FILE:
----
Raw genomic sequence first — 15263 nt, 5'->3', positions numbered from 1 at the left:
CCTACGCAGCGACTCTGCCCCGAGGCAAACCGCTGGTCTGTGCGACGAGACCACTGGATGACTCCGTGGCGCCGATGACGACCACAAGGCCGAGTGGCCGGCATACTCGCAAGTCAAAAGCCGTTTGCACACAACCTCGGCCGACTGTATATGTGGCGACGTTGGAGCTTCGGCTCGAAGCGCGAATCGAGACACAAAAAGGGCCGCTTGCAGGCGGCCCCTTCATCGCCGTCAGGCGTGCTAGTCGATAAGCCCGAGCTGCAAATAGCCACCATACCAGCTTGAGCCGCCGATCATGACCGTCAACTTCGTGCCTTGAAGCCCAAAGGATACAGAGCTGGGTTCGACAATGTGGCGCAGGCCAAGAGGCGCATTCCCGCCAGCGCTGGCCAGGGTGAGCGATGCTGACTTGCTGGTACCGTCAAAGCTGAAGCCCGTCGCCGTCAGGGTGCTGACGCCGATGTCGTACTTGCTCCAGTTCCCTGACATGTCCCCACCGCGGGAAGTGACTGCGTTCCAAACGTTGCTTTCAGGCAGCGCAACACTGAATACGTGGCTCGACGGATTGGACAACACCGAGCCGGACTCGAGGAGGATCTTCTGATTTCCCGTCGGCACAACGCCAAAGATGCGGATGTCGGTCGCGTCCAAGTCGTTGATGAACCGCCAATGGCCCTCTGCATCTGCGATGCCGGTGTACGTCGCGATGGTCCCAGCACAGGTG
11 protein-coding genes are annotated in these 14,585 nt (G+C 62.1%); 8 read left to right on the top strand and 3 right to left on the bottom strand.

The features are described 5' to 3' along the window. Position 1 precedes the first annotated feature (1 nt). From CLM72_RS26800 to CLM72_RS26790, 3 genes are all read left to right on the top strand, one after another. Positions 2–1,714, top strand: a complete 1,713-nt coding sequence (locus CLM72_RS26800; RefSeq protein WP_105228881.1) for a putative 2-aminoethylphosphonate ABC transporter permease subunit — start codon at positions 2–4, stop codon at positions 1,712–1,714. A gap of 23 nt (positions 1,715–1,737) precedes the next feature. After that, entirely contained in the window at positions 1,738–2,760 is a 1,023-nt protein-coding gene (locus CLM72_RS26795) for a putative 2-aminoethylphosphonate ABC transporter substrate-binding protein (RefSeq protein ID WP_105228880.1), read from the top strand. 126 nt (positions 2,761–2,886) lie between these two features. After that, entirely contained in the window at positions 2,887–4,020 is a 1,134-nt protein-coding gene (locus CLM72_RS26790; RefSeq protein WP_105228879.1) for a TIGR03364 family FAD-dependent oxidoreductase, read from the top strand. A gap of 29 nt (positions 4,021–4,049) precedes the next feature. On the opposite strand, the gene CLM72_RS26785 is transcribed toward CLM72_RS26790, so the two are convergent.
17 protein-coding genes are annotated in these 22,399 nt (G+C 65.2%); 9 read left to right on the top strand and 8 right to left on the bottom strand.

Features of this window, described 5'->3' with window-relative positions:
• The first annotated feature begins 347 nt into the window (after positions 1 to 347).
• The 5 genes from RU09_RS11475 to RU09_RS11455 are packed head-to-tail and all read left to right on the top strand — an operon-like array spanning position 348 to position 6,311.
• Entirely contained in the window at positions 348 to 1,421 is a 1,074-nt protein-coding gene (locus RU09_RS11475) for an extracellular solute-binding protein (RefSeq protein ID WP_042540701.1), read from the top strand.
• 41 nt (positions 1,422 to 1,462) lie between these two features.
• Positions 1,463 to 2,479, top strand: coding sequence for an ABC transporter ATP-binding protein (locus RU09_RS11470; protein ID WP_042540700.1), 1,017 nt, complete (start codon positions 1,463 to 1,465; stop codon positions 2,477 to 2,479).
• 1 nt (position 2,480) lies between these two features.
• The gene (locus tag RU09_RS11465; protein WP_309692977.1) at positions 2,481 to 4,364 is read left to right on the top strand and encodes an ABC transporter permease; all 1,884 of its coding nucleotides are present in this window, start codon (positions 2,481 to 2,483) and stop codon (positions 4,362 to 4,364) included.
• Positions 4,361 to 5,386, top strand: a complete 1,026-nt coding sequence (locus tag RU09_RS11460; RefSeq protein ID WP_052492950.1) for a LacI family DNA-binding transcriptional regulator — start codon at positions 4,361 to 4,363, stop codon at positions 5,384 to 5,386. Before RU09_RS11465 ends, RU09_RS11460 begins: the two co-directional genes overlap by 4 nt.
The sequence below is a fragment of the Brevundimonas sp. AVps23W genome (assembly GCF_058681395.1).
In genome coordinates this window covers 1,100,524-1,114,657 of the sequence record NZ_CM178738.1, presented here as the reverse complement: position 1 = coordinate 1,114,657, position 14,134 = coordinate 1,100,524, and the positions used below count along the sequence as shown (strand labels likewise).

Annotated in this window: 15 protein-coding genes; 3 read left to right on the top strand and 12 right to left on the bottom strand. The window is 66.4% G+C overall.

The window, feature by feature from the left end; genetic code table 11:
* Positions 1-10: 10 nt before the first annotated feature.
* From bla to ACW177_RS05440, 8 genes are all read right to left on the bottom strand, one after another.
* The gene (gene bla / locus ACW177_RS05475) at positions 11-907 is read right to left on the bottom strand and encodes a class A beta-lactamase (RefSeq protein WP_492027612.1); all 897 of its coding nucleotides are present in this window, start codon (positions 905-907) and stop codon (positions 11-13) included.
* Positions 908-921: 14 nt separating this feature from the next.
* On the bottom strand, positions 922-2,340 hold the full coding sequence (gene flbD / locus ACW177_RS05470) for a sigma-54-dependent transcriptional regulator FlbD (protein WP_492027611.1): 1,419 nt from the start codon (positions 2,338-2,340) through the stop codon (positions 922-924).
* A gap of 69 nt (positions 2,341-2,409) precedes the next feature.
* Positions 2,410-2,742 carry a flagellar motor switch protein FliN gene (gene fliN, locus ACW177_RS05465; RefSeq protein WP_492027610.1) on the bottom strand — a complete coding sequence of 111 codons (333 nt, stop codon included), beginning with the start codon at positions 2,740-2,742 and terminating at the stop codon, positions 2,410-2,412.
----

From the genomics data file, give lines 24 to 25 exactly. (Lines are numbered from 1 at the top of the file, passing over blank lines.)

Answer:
* A gap of 69 nt (positions 2,341-2,409) precedes the next feature.
* Positions 2,410-2,742 carry a flagellar motor switch protein FliN gene (gene fliN, locus ACW177_RS05465; RefSeq protein WP_492027610.1) on the bottom strand — a complete coding sequence of 111 codons (333 nt, stop codon included), beginning with the start codon at positions 2,740-2,742 and terminating at the stop codon, positions 2,410-2,412.